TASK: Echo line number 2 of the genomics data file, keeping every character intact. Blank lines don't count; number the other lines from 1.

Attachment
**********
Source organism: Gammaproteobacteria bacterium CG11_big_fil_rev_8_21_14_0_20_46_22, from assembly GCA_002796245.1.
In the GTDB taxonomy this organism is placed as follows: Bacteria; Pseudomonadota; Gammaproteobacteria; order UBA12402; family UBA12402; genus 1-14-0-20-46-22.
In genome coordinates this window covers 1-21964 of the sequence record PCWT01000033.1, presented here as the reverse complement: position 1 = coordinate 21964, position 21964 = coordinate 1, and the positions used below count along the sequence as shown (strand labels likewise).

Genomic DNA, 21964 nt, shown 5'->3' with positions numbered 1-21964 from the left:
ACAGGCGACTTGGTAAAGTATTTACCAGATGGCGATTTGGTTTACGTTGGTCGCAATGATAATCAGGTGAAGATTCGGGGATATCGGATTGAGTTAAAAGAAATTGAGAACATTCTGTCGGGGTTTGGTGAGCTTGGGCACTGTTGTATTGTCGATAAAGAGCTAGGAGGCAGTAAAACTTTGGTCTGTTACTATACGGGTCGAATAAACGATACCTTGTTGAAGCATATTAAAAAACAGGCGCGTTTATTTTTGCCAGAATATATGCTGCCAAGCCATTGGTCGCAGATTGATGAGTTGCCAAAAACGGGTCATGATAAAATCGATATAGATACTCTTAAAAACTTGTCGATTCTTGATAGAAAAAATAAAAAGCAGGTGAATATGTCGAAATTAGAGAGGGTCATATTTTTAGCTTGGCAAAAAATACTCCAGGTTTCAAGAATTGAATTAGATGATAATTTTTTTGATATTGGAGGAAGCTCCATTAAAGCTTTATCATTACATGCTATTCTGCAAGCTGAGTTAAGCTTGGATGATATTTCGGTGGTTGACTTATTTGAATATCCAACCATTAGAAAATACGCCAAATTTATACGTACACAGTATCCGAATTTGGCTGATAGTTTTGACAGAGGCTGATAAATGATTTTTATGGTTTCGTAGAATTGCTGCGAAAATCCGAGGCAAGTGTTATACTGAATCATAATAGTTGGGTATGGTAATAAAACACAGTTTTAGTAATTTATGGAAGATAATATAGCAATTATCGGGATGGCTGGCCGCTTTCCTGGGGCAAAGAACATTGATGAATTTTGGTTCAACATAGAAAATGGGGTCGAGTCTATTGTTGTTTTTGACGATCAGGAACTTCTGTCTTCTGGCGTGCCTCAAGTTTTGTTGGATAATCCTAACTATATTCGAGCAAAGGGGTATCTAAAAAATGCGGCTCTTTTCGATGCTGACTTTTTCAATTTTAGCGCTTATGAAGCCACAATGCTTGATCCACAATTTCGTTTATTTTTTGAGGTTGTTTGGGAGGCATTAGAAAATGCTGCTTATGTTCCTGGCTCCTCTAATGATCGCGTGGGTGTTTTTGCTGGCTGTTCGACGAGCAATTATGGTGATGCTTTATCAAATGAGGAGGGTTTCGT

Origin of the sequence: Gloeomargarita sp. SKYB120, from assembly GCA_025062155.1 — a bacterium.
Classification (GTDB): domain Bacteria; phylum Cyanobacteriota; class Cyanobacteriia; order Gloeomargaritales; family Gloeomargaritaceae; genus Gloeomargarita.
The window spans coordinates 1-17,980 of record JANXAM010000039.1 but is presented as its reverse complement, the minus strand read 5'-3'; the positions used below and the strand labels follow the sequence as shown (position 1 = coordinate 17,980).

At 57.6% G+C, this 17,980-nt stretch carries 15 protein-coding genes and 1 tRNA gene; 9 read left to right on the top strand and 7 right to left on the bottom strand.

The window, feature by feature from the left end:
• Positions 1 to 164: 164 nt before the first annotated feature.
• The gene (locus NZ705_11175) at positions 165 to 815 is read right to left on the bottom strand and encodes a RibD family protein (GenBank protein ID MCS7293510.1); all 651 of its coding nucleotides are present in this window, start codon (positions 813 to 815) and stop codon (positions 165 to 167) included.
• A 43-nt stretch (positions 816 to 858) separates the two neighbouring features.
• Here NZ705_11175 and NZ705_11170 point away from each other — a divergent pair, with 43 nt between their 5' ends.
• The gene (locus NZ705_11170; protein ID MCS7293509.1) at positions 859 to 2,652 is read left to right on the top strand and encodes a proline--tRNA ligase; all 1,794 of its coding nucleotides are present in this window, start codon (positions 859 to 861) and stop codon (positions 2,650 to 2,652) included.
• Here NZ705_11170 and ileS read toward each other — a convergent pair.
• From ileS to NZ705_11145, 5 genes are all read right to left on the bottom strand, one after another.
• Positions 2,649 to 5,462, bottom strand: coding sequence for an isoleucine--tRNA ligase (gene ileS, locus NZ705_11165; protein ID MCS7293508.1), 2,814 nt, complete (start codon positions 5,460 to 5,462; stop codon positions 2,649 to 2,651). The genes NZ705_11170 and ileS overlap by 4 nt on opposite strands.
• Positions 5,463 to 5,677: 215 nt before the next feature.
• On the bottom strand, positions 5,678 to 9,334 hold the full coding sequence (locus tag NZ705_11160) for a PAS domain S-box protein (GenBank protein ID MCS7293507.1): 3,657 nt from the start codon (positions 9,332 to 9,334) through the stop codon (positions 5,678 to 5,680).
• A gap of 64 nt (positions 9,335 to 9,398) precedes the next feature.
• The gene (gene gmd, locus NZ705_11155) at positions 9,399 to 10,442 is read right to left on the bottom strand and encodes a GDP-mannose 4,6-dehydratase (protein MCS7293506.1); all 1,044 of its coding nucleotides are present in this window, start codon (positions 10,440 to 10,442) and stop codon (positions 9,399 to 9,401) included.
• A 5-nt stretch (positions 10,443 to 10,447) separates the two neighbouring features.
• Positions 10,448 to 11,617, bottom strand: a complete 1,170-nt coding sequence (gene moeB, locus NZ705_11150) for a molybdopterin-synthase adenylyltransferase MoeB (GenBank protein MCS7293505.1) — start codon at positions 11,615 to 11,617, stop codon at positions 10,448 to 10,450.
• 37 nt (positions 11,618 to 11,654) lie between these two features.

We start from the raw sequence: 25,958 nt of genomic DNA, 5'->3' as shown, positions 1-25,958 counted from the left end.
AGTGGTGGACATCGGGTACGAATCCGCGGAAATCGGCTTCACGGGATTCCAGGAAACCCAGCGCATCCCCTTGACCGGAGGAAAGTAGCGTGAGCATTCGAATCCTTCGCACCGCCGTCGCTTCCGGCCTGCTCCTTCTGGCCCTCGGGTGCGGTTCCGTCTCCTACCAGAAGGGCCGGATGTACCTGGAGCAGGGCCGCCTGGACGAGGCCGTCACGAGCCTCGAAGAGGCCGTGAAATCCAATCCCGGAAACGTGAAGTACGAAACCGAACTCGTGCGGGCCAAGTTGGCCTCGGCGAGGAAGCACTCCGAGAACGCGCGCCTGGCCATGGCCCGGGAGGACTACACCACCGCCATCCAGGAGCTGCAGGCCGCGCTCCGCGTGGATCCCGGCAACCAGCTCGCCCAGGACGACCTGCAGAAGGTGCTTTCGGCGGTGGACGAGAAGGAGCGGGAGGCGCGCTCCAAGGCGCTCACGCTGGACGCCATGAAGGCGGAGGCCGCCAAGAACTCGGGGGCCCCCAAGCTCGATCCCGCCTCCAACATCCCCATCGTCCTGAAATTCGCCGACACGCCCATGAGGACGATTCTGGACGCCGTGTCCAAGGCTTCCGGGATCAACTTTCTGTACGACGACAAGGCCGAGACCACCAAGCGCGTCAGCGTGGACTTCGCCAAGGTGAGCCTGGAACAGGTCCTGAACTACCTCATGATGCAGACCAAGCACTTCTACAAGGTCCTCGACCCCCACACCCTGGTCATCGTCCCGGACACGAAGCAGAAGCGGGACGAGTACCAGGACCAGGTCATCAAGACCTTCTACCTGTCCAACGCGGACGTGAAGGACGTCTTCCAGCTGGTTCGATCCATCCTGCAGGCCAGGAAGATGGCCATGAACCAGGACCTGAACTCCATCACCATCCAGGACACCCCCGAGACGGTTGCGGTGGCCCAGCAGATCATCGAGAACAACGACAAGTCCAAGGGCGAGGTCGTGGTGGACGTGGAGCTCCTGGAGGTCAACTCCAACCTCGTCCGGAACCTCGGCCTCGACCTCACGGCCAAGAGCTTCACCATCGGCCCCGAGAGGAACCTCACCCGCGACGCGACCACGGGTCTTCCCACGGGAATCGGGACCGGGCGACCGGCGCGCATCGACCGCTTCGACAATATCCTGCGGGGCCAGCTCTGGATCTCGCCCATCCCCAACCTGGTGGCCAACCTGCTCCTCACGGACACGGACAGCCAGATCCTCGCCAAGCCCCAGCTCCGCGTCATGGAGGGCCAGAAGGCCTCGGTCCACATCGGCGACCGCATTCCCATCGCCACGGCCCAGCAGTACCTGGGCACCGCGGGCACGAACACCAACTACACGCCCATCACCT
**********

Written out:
In the GTDB taxonomy this organism is placed as follows: Bacteria; Pseudomonadota; Gammaproteobacteria; order UBA12402; family UBA12402; genus 1-14-0-20-46-22.